Now recognised as a member of the family Spinosauridae, Baryonyx's affinities were obscure when it was discovered. Some researchers have suggested that Suchosaurus cultridens is a senior synonym (being an older name), and that Suchomimus tenerensis belongs in the same genus; subsequent authors have kept them separate. Baryonyx was the first theropod dinosaur demonstrated to have been piscivorous (fish-eating), as evidenced by fish scales in the stomach region of the holotype specimen. It may also have been an active predator of larger prey and a scavenger, since it also contained bones of a juvenile Iguanodon. The creature would have caught and processed its prey primarily with its forelimbs and large claws. Baryonyx may have had semiaquatic habits, and coexisted with other theropod, ornithopod, and sauropod dinosaurs, as well as pterosaurs, crocodiles, turtles and fishes, in a fluvial environment.

Piscivore

A piscivore is a carnivorous animal that eats primarily fish. Piscivorous is equivalent to the Greek-derived word ichthyophagous. Fish were the diet of early tetrapods (amphibians); insectivory came next, then in time, reptiles added herbivory.Some animals, such as the sea lion and alligator, are not completely piscivorous, often preying on aquatic invertebrates or land animals in addition to fish, while others, such as the bulldog bat and gharial, are strictly dependent on fish for food. Humans can live on fish-based diets as can their carnivorous domesticated pets, such as dogs and cats. The name "piscivore" is derived from the Latin word for fish, piscis. Some creatures, including cnidarians, octopuses, squid, spiders, sharks, cetaceans, grizzly bears, jaguars, wolves, snakes, turtles, and sea gulls, may have fish as significant if not dominant portions of their diets.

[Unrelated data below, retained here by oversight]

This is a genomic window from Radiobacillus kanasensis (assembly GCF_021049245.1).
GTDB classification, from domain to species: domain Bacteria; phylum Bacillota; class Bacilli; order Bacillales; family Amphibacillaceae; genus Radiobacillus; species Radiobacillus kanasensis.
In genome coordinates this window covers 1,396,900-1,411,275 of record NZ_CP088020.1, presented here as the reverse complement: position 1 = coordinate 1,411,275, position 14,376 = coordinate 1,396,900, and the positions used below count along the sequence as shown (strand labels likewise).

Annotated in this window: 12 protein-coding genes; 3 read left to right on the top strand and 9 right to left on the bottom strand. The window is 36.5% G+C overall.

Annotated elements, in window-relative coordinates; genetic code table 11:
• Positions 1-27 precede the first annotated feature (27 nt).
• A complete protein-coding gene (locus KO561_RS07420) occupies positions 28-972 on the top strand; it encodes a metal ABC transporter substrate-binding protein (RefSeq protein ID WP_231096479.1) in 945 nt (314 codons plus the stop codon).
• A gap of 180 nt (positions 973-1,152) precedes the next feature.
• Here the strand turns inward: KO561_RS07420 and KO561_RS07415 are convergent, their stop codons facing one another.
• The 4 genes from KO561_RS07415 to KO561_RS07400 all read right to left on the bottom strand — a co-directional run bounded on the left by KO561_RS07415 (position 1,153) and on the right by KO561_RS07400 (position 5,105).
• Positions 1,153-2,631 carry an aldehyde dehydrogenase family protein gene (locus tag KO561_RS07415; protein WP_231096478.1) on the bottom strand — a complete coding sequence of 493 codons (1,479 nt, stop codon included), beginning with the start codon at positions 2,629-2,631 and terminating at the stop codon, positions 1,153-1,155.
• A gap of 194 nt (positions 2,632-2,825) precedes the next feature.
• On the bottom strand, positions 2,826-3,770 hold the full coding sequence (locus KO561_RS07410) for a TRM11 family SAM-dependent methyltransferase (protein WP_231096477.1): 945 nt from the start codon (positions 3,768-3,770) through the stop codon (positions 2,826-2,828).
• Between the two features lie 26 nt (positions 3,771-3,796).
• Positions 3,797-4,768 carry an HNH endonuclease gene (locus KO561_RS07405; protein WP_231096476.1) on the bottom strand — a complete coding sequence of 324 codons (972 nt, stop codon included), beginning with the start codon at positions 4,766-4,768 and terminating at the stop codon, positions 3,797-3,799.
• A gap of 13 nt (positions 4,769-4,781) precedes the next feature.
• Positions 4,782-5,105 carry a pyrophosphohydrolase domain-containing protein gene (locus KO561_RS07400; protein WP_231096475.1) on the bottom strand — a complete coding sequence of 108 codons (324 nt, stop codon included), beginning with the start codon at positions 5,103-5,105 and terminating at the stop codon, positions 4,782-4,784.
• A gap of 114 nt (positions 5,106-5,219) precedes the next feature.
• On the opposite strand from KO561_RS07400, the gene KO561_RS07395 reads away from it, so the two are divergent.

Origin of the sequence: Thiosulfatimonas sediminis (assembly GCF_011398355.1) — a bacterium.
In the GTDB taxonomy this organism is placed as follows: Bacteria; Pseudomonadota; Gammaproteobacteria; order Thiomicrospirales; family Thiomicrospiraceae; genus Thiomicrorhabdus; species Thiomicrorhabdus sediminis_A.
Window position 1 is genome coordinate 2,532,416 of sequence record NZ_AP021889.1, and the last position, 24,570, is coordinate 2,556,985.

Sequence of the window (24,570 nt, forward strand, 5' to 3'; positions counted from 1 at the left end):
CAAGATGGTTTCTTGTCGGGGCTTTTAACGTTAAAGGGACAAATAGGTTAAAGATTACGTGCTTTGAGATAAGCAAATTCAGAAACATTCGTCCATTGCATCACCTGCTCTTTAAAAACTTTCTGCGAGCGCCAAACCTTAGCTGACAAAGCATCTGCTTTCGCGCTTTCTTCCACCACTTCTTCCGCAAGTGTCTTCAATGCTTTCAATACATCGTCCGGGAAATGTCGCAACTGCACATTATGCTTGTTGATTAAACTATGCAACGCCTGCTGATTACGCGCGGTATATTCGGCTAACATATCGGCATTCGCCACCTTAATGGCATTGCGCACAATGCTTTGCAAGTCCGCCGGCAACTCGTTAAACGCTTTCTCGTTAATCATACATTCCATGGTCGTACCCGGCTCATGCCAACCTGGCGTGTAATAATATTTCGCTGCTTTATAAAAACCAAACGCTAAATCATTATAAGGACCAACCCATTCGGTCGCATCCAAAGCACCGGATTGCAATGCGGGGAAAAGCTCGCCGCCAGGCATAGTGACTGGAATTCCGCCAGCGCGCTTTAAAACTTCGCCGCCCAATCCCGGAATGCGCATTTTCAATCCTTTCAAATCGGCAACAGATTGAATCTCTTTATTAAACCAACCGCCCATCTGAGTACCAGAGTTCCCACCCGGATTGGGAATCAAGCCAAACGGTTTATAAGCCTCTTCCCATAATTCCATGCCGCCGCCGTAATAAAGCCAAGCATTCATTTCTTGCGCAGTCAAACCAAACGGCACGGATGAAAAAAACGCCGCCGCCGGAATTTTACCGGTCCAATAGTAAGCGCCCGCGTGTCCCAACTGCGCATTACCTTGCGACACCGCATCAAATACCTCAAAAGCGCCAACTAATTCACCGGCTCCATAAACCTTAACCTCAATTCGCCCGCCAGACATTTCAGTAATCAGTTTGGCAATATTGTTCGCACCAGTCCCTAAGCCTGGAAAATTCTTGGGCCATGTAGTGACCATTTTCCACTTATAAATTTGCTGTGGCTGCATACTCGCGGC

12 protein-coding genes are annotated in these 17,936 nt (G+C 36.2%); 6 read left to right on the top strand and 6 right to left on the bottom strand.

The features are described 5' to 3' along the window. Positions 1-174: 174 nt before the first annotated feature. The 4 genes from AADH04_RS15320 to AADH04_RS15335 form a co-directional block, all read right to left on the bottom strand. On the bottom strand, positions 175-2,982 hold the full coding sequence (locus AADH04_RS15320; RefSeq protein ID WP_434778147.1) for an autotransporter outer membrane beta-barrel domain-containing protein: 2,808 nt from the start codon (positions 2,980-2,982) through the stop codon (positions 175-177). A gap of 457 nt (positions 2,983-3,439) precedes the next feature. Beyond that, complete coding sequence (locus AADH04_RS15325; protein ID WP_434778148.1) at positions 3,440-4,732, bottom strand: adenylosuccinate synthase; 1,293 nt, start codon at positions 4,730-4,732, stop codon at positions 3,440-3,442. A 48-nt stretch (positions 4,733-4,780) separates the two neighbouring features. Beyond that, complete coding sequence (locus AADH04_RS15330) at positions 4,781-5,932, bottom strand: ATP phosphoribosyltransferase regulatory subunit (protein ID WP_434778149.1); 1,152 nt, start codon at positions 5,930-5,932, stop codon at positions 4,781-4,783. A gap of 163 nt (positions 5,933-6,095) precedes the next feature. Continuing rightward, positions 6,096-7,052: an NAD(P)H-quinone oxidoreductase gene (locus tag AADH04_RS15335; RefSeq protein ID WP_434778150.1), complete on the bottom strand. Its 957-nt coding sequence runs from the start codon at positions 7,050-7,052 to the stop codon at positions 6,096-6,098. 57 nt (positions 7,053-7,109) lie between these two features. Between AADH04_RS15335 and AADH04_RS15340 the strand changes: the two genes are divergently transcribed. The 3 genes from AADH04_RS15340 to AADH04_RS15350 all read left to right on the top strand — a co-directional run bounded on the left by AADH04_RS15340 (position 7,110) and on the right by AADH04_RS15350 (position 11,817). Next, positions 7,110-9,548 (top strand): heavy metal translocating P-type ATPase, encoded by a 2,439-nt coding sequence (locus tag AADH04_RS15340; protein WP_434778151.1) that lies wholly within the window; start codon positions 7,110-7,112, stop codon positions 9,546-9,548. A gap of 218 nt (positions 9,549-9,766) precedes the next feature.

The ecological effects of piscivores can extend to other food chains. In a study of cutthroat trout stocking, researchers found that the addition of this piscivore can have noticeable effects on non-aquatic organisms, in this case bats feeding on insects emerging from the water with the trout.There exists classifications of primary and secondary piscivores. Primary piscivores, also known as "specialists", shift to this habit in the first few months of their lives. Secondary piscivores will move to eating primarily fish later in their lifetime. It is hypothesized that the secondary piscivores' diet change is due to an adaptation to maintain efficiency in their use of energy while growing.

Semionotiformes

Semionotiformes is an order of primitive, ray-finned, primarily freshwater fish from the Triassic to the Cretaceous. The best-known genus is Semionotus of Europe and North America.

Spinosauridae

Spinosauridae (meaning "spined lizards") is a family of megalosauroidean theropod dinosaurs. The genus Spinosaurus, from which the family, subfamily, and tribe borrow their names, is the longest terrestrial predator known from the fossil record, and likely reached lengths of 15 m (49 ft). Most spinosaurids lived during the Cretaceous Period, with possible origins in the Late Jurassic, and fossils of them have been recovered worldwide, including in Africa, Europe, South America, Asia, and Australia, although none have been formally named from the latter continent. Spinosaur remains have generally been attributed to the Early to Mid Cretaceous, with the exception of the Ostafrikasaurus from the Late Jurassic.

Spinosaurids were large bipedal carnivores with elongated, crocodile-like skulls lined with conical teeth bearing little to no serrations, and small crests on top of their heads. The teeth in the front end of their lower jaws fanned out into a spoon-shaped structure similar to a rosette, which gave the animal a characteristic look. Their shoulders were robust, prominent and bore stocky forelimbs with giant "hooked" claws on the first finger of their hands. Many genera had unusually tall neural spines on their vertebrae, which supported sails or humps of skin or fat tissue.

Direct fossil evidence and anatomical adaptations indicate that spinosaurids were at least partly piscivorous, with additional fossil finds indicating they also hunted pterosaurs and small to medium-sized dinosaurs. Osteological analyses have suggested a semiaquatic lifestyle for some members of this clade.

Wessex Formation

The Wessex Formation is a fossil-rich English geological formation that dates from the Berriasian to Barremian stages (about 145–125 million years ago) of the Early Cretaceous. It forms part of the Wealden Group and underlies the younger Vectis Formation and overlies the Durlston Formation. The dominant lithology of this unit is mudstone with some interbedded sandstones.